Umbilical Cord Prolapse
Pronounced: um-BILL-ick-ul cord PRO-lapse
by Cynthia M. Johnson, MA
The umbilical cord links the baby to the placenta. This is an organ that nourishes the baby. Umbilical cord prolapse is when the cord passes through the birth canal in front of the baby's head. It happens after the membranes have ruptured.
As the baby is born, it puts pressure on the cord. This can lower or cut off blood flow and oxygen to the baby.
This problem is caused by the cord coming out of the womb before the baby's head.
Risk Factors TOP
Things that raise your risk are:
The main sign is a change in the baby’s heart rate during birth. You may also be able to see the cord after a membrane rupture.
You have this problem if the doctor sees or feels the cord before the baby is born.
The baby’s heartrate will be checked to make sure it is not too slow.
This problem is treated by:
There are no ways to prevent this problem.
The American Congress of Obstetricians and Gynecologists
American Pregnancy Association
The Canadian Women's Health Network
The Society of Obstetricians and Gynaecologists of Canada (SOGC)
Holbrook BD, Phelan ST. Umbilical cord prolapse. Obstet Gynecol Clin North Am. 2013;40(1):1-14.
Umbilical cord prolapse. EBSCO DynaMed Plus website. Available at: http://www.dynamed... . Updated December 15, 2014. Accessed August 10, 2018.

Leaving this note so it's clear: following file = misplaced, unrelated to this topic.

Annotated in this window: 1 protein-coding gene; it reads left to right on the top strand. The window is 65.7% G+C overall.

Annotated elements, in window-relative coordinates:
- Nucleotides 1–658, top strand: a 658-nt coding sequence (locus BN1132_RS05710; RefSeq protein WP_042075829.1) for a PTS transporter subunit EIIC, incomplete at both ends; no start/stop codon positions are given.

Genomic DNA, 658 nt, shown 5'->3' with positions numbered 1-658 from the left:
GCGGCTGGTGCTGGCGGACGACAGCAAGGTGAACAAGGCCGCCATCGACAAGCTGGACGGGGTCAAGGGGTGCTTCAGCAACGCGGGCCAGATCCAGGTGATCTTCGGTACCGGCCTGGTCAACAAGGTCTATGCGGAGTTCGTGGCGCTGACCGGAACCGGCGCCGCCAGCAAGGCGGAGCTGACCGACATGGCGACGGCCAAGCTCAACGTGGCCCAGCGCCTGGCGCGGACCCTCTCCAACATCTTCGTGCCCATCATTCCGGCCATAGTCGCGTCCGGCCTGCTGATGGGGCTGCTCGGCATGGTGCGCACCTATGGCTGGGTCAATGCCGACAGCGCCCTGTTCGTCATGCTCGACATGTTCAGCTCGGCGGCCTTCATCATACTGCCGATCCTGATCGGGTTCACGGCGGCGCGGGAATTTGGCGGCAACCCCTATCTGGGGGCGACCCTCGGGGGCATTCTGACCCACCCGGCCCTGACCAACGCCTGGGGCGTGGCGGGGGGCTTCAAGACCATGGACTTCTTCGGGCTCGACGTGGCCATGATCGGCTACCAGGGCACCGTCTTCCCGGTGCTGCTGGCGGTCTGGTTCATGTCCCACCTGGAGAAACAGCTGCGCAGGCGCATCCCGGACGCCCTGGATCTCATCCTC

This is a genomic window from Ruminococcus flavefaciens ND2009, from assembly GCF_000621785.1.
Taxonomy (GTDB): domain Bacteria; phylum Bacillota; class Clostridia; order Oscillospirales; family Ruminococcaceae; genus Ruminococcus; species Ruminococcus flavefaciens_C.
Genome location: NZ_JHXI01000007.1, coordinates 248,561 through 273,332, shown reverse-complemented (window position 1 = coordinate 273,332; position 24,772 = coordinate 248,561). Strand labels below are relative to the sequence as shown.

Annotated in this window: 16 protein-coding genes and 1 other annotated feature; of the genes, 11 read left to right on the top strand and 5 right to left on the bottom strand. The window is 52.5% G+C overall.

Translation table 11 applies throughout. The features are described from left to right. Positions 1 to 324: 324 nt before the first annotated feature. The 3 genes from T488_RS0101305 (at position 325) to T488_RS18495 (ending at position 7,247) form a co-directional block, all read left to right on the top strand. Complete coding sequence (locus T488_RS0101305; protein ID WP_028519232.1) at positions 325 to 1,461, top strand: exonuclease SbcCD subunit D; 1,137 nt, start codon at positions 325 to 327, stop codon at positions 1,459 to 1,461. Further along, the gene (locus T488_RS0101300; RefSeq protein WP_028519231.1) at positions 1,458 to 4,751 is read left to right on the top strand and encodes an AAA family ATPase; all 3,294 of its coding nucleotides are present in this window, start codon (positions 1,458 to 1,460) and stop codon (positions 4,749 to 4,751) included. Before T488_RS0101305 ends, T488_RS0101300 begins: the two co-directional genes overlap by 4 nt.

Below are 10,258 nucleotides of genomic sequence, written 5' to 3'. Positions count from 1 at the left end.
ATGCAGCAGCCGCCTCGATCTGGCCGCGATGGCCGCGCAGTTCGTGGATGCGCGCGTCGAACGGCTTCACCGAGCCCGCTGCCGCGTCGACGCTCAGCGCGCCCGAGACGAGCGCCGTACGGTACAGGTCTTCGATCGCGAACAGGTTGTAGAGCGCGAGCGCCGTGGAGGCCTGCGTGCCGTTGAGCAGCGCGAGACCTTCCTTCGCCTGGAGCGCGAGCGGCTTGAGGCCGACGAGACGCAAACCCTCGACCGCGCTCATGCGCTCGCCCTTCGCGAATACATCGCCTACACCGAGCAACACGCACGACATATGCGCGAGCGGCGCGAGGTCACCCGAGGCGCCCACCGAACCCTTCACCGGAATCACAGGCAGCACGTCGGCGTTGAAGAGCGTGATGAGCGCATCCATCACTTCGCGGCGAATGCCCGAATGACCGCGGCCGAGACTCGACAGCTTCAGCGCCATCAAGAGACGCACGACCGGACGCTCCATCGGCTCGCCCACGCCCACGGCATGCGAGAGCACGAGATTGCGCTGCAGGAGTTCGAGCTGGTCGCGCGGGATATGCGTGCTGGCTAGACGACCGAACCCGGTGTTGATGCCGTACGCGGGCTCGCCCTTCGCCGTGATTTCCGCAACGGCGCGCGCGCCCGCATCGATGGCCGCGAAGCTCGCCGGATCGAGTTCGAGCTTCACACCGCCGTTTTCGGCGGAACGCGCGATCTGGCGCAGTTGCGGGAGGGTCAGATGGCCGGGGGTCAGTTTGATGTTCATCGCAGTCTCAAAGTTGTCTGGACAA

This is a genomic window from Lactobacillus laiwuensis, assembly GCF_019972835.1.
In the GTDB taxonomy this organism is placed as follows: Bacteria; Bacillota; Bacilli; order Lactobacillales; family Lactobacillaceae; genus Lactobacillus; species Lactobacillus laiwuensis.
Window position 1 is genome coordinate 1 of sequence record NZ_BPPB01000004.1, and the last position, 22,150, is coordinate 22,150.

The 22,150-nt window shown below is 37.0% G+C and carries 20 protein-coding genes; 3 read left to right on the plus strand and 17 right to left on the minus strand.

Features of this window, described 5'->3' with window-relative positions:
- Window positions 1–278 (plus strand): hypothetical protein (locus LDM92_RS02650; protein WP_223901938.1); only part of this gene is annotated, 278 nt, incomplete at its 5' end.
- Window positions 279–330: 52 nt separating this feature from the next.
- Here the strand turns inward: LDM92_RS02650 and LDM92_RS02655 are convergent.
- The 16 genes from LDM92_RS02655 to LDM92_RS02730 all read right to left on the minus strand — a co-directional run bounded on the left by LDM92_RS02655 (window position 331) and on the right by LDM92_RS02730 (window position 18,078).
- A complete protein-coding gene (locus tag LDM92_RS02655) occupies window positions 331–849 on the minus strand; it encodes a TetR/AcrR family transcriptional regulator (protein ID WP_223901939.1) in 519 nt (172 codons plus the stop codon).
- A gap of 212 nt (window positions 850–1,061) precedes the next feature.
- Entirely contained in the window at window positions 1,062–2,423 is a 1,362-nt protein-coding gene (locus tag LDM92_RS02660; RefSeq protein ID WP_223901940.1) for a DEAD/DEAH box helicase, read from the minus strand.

Last reviewed May 2018 by EBSCO Medical Review Board Beverly Siegal, MD, FACOG
Last Updated: 8/10/2018
EBSCO Information Services is fully accredited by URAC. URAC is an independent, nonprofit health care accrediting organization dedicated to promoting health care quality through accreditation, certification and commendation.
This content is reviewed regularly and is updated when new and relevant evidence is made available. This information is neither intended nor implied to be a substitute for professional medical advice. Always seek the advice of your physician or other qualified health provider prior to starting any new treatment or with questions regarding a medical condition.
To send comments or feedback to our Editorial Team regarding the content please email us at email@example.com. Our Health Library Support team will respond to your email request within 2 business days.